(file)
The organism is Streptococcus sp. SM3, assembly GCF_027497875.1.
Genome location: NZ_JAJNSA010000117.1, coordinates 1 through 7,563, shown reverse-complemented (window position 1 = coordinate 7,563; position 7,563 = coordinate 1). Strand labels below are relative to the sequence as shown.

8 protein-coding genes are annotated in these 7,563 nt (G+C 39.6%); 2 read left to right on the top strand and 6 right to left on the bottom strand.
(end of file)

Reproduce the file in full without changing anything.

The organism is Streptococcus sp. SM3, assembly GCF_027497875.1.
Genome location: NZ_JAJNSA010000117.1, coordinates 1 through 7,563, shown reverse-complemented (window position 1 = coordinate 7,563; position 7,563 = coordinate 1). Strand labels below are relative to the sequence as shown.

8 protein-coding genes are annotated in these 7,563 nt (G+C 39.6%); 2 read left to right on the top strand and 6 right to left on the bottom strand.